Quick fix to speed

2004-07-20 12:37
As a coach I used to struggle with the three primary ingredients of training: How much work does each individual need to succeed, what constitutes too much, and how often can a runner train without breaking down? There was also the question of how hard did training need to be to be both effective and safe?

That's why I developed training sessions designed to test and train for these requirements and I have shared many of these in Runner's World after testing them with runners of all abilities.

Make it count

It's hard enough to find the time to train, so don't waste time training ineffectually. In order to avoid this, you need to test your current form and adapt your training accordingly.

Once baselines have been established, you can embark on a series of workouts that specifically address the area you are working on and, after a time, either race or retest to see if it's working.

VO2max (a runner's ability to utilise oxygen) has been touted as a good indicator of performance. It isn't. What is important is the minimum running SPEED at which we reach our VO2max. This is our vVO2max.

Under the bonnet

If, for example, you have a car with a 5-litre V8 engine, but it has axels made of wire, tyres made of plywood that point inwards and one gear, it is not going to be able to travel at 160km per hour! So while this car has a high VO2max (5-litre V8 engine), it has a very low vVO2max.

In contrast, a little 1000cc car with a good frame, suitable tyres, good wheel alignment and gearing designed for high speeds can travel at 145km per hour. While this car has a smaller VO2max, it has a better vVO2max.

Another factor that training can greatly impact is a runner's tlimvVO2max - the duration of time you can run at your vVO2max. For example, let's say Katie has a VO2max of 55. She achieves this VO2max at 5min/km (vVO2max) and can maintain this pace for 20 minutes (her tlimvVO2max). Training can marginally improve her VO2max, but can significantly improve her vVO2max as well as her tlimvVO2max. Here's how to do it.

Hit the track

After warming up, run at even pace on a 400m track for 20 minutes, keeping track of each lap time. Record the total distance covered. If your pace was uneven, especially if you slowed dramatically in the later laps, the test is less accurate. If this happens, rerun the test three or more days later at a more suitable pace.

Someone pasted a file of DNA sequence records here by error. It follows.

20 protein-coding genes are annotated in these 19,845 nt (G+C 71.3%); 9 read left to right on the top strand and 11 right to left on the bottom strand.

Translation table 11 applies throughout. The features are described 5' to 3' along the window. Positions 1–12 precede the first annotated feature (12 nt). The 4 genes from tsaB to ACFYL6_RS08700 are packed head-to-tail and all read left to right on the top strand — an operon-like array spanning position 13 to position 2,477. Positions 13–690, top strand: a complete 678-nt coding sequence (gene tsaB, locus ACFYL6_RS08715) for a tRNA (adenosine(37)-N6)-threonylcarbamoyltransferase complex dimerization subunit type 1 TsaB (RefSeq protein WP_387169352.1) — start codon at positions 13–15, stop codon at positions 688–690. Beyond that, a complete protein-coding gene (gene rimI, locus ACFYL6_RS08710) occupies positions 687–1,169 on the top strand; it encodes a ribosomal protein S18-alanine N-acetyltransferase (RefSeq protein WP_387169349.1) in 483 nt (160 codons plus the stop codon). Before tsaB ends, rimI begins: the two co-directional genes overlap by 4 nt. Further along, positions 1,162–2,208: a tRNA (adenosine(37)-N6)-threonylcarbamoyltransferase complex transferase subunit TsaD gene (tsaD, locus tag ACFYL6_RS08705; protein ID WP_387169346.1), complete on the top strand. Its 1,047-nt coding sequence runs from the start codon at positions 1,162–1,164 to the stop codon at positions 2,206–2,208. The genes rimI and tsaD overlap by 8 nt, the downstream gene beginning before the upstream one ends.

Let's say you ran 4250 metres in the 20 minutes. Firstly, 20 minutes converted to seconds equals 1200 seconds, and this divided by the distance covered is .2823529 seconds per metre. Multiply by 400 and you get 112.94116 seconds per 400m, which is equal to 1 minute 53 seconds - your test pace per 400m.

Putting it to use

Now that you know your 400m pace, set aside two days out of every 10 to do your quality work, e.g. Monday of the first week (day 1) and Wednesday of the second week (day 2). Train over a 6-week period, alternating the first and second week programmes.

On day 1 run at the 400m pace as determined by your 20-minute test for the time indicated by the workout (see below). Using the example above, run 4x5 minutes at 1 minute 53 seconds per 400m. Rest for 1 minute between the repetitions and 3 minutes between the sets.

On day 2 run 4 seconds faster per 400m. Using the example this would be 1 minute 49 seconds per 400m. In these workouts the rest between repetitions is 3 minutes, and 5 to 7 minutes between sets.

Day 1

Week 1 4x5:00 and 5x4:00

Week 3 3x7:00 and 4x5:00Week 6 2x10:00 and 3x7:00

Day 2

Week 2 4x3:00 and 5x2:30

Week 4 3x4:00 and 4x3:00

Week 5 2x6:30 and 3x4:00

If you are doing hilly runs, easy runs and long runs in between with sufficient rest, you will improve.

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